Galaxy Vs. Milky Way
Difference Between Galaxies and Milky Way
Galaxies are immense collections of stars, gas, and dust held together by gravity. They are present throughout the known universe. In fact, they are considered the building blocks of the universe. Individual galaxies occur in groups called galaxy clusters, which clump together to form superclusters. And superclusters link up with each other to form filaments and sheets. These filmy structures resemble cobwebs. The gaps in these cosmic cobwebs are called voids.
Galaxies are very far away, so it is hard to see them in detail. And they change very slowly, so it is hard to understand how they evolve. To overcome these difficulties, scientists use powerful telescopes and other instruments to detect the visible light and other kinds of radiation that are emitted by distant galaxies. Typically, these galaxies are so far away that this radiation takes a long time to reach the instruments. This is because light travels slowly relative to the distances that must be crossed. In fact, light takes so long to cross astronomical distances that looking deep into space is the same as looking into the distant past.
By studying the radiation emitted by galaxies from different time periods, scientists collect clues about the history of the universe. Scientists work with supercomputers to find out if these clues fit with their ideas about the origin, evolution, and fate of the universe.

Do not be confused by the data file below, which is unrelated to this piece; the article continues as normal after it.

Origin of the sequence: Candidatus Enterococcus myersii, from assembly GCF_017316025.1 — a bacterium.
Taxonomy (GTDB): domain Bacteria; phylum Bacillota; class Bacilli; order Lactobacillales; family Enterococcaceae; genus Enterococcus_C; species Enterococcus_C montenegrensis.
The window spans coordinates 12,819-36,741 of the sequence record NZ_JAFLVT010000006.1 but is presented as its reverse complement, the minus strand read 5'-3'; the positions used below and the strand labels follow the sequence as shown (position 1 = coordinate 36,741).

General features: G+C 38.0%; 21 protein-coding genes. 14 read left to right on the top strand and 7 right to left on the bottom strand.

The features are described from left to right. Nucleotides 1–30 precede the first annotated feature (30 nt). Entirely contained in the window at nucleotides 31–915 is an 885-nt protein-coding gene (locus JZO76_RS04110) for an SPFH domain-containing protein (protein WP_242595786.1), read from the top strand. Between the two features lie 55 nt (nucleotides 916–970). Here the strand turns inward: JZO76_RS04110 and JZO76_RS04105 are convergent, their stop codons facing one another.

Milky Way, the galaxy that includes the sun, the earth, and the rest of the solar system, along with billions of stars, gas and dust clouds, and other objects. The solar system is just one very tiny part of the Milky Way galaxy, which in turn is just one very tiny part of a universe containing billions of galaxies.
The nighttime summer sky shows the edge of the Milky Way galaxy as a band of faint light arching across the sky from horizon to horizon—the combined light of millions of stars. This band, called the Milky Way, is broadest and brightest in the southern constellation Sagittarius, and thinner and fainter in the northern constellation Cygnus. The Milky Way also can be seen in the winter sky, but it is neither as bright nor as broad as the summer Milky Way. The ancients saw the band of light as a river of milk or a road joining earth with the heavens.
All the stars and other objects that the naked eye sees spread over the entire sky are part of the immense Milky Way galaxy. The central nucleus of the galaxy, which is in the direction of Sagittarius, is about 10,000 light-years thick. (One light-year is about 6 trillion miles.) The disk flattens toward its edge. In the vicinity of the sun, the thickness of the disk is about 3,000 light-years. The total mass of the Milky Way galaxy is about 100 billion times the mass of the sun.